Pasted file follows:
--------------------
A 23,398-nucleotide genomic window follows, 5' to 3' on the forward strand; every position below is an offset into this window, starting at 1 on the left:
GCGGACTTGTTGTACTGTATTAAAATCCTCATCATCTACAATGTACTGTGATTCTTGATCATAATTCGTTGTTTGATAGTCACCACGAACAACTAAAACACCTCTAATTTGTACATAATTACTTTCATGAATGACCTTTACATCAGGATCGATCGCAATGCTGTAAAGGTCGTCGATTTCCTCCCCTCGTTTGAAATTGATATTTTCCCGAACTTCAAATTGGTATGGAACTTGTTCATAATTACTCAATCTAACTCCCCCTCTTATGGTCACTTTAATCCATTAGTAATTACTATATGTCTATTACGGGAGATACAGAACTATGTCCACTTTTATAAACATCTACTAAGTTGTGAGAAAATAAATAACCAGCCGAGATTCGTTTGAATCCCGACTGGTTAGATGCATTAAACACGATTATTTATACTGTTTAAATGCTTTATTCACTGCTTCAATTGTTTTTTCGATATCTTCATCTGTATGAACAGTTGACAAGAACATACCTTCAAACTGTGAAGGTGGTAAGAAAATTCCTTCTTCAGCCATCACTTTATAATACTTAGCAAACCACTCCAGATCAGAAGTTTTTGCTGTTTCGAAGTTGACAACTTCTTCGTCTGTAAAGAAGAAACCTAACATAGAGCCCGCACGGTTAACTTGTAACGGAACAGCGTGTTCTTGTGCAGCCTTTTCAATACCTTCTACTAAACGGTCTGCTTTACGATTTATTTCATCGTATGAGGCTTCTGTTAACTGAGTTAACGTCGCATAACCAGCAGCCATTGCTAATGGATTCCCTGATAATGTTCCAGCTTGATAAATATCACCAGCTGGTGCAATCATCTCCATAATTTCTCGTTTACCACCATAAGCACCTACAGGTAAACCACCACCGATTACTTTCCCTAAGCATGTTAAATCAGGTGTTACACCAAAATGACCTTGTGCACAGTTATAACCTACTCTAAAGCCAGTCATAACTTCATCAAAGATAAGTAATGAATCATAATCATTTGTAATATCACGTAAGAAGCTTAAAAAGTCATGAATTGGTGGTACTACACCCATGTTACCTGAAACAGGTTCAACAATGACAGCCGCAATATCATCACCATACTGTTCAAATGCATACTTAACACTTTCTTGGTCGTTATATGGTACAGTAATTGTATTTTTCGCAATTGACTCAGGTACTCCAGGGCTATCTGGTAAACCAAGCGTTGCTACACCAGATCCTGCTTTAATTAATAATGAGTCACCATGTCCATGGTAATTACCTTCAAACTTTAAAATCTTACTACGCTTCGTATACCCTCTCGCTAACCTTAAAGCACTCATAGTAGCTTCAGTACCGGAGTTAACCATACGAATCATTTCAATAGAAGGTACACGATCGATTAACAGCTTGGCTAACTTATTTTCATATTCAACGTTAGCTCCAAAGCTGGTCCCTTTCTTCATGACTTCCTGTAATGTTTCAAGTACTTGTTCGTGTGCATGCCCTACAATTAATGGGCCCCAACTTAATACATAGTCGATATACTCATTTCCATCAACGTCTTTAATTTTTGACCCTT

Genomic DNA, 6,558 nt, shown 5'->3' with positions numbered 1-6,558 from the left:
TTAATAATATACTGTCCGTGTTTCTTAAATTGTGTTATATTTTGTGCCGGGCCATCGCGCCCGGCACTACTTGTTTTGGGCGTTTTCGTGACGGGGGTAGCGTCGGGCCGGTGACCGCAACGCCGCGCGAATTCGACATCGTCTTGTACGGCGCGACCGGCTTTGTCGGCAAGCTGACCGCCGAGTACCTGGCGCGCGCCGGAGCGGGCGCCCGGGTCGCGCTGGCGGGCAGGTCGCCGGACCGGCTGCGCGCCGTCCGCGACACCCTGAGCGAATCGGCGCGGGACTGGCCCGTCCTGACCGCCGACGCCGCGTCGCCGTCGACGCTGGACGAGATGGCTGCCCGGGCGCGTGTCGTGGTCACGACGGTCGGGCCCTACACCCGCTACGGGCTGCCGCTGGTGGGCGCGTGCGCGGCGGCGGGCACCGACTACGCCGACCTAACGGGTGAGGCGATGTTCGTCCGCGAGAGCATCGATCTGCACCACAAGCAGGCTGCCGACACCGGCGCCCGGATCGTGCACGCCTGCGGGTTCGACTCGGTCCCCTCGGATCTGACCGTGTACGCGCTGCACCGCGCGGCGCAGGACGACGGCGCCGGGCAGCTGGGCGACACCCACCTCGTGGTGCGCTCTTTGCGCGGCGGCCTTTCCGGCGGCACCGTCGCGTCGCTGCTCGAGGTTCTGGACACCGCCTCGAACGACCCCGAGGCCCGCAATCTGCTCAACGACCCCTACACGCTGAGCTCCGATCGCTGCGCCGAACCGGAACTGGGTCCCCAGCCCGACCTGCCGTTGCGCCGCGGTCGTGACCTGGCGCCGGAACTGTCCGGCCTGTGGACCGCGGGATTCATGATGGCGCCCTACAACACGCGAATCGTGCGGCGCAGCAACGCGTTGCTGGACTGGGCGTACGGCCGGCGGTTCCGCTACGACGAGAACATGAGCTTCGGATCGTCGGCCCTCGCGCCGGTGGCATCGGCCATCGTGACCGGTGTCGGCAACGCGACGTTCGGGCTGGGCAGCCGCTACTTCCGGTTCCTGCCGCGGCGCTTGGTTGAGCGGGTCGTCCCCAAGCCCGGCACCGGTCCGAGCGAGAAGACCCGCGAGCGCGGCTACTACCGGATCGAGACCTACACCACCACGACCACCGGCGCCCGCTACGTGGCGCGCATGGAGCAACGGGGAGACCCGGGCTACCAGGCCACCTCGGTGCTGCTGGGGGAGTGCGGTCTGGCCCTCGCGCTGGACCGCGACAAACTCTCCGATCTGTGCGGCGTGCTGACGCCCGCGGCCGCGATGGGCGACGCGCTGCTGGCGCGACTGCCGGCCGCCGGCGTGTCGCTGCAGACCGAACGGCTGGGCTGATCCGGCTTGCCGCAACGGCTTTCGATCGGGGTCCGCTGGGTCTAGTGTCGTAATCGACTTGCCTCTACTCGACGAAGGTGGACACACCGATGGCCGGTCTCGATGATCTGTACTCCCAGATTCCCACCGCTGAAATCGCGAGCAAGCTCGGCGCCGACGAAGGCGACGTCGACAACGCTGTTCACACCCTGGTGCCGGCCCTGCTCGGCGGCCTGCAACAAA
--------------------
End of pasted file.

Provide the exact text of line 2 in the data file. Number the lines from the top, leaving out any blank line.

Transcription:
GCGGACTTGTTGTACTGTATTAAAATCCTCATCATCTACAATGTACTGTGATTCTTGATCATAATTCGTTGTTTGATAGTCACCACGAACAACTAAAACACCTCTAATTTGTACATAATTACTTTCATGAATGACCTTTACATCAGGATCGATCGCAATGCTGTAAAGGTCGTCGATTTCCTCCCCTCGTTTGAAATTGATATTTTCCCGAACTTCAAATTGGTATGGAACTTGTTCATAATTACTCAATCTAACTCCCCCTCTTATGGTCACTTTAATCCATTAGTAATTACTATATGTCTATTACGGGAGATACAGAACTATGTCCACTTTTATAAACATCTACTAAGTTGTGAGAAAATAAATAACCAGCCGAGATTCGTTTGAATCCCGACTGGTTAGATGCATTAAACACGATTATTTATACTGTTTAAATGCTTTATTCACTGCTTCAATTGTTTTTTCGATATCTTCATCTGTATGAACAGTTGACAAGAACATACCTTCAAACTGTGAAGGTGGTAAGAAAATTCCTTCTTCAGCCATCACTTTATAATACTTAGCAAACCACTCCAGATCAGAAGTTTTTGCTGTTTCGAAGTTGACAACTTCTTCGTCTGTAAAGAAGAAACCTAACATAGAGCCCGCACGGTTAACTTGTAACGGAACAGCGTGTTCTTGTGCAGCCTTTTCAATACCTTCTACTAAACGGTCTGCTTTACGATTTATTTCATCGTATGAGGCTTCTGTTAACTGAGTTAACGTCGCATAACCAGCAGCCATTGCTAATGGATTCCCTGATAATGTTCCAGCTTGATAAATATCACCAGCTGGTGCAATCATCTCCATAATTTCTCGTTTACCACCATAAGCACCTACAGGTAAACCACCACCGATTACTTTCCCTAAGCATGTTAAATCAGGTGTTACACCAAAATGACCTTGTGCACAGTTATAACCTACTCTAAAGCCAGTCATAACTTCATCAAAGATAAGTAATGAATCATAATCATTTGTAATATCACGTAAGAAGCTTAAAAAGTCATGAATTGGTGGTACTACACCCATGTTACCTGAAACAGGTTCAACAATGACAGCCGCAATATCATCACCATACTGTTCAAATGCATACTTAACACTTTCTTGGTCGTTATATGGTACAGTAATTGTATTTTTCGCAATTGACTCAGGTACTCCAGGGCTATCTGGTAAACCAAGCGTTGCTACACCAGATCCTGCTTTAATTAATAATGAGTCACCATGTCCATGGTAATTACCTTCAAACTTTAAAATCTTACTACGCTTCGTATACCCTCTCGCTAACCTTAAAGCACTCATAGTAGCTTCAGTACCGGAGTTAACCATACGAATCATTTCAATAGAAGGTACACGATCGATTAACAGCTTGGCTAACTTATTTTCATATTCAACGTTAGCTCCAAAGCTGGTCCCTTTCTTCATGACTTCCTGTAATGTTTCAAGTACTTGTTCGTGTGCATGCCCTACAATTAATGGGCCCCAACTTAATACATAGTCGATATACTCATTTCCATCAACGTCTTTAATTTTTGACCCTT